In 1999, a friend in my high school youth group loaned me a CD with a striking title across the cover: The Fundamental Elements of Southtown. Recorded and released by Payable on Death (POD), a hard rock band based in San Diego, Southtown achieved remarkable success, driven in large part by the booming range of Sonny Sandoval, the group’s lead vocalist. A few days ago, I listened to “Lights Out” once more, track number two off the band’s sixth studio album, Testify (2006). Sandoval employs a recurring phrase in the song to highlight his ability to arrange words in a magnificent manner. “It’s lights out, game over. If you wanna you can check my stats.”
The arrival of September, with its cooler temperatures, changing leaves, and return of the beloved (or disdained) Pumpkin Spice Latte from Starbucks, also brings football. Lots of football. High school, college, and professional football. Enter fantasy, not the word that you would typically associate with the pigskin. Most people think of fantasy in terms of Lord of the Rings, Harry Potter, or Star Wars, not Tom Brady or Drew Brees or Aaron Rodgers. But like the players themselves over the course of sixty minutes, the goal for fantasy players, in the always amusing words of former New York Jets coach and ESPN NFL analyst Herm Edwards, is to achieve victory – to win the game.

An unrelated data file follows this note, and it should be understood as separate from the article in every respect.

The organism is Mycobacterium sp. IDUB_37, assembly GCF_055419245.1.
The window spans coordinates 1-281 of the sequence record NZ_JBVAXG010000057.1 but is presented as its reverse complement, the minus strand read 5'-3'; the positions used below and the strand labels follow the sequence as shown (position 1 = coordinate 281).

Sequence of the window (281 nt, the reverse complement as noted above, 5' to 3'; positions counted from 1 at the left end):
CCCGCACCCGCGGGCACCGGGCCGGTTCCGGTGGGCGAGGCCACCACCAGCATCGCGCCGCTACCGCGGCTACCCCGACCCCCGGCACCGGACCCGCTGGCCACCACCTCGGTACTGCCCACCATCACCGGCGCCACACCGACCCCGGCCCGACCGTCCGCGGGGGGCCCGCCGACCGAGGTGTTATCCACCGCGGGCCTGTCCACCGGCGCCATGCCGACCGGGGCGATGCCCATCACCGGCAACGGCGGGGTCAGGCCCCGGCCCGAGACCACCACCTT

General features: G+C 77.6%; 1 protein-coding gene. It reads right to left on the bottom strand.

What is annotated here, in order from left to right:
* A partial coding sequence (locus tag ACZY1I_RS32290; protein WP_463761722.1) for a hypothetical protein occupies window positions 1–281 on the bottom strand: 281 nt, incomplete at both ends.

Threads on the Let’s Run message boards have a way of garnering my attention with every visit. While most of them pertain to running, other unrelated topics are regularly explored, e.g. taking cabs instead of Uber or Lyft; the special election runoff in Georgia between Republican Karen Handel and Democrat Jon Ossoff; and why wealthy people who spend $100K or more on automobiles don't purchase a Tesla. But running and running related news dominate the boards when all threads are considered as a whole. Questions and answers concerning training appeal to me, and a popular thread I stumbled across recently highlights whether training advice is heeded and applied or downplayed and ignored.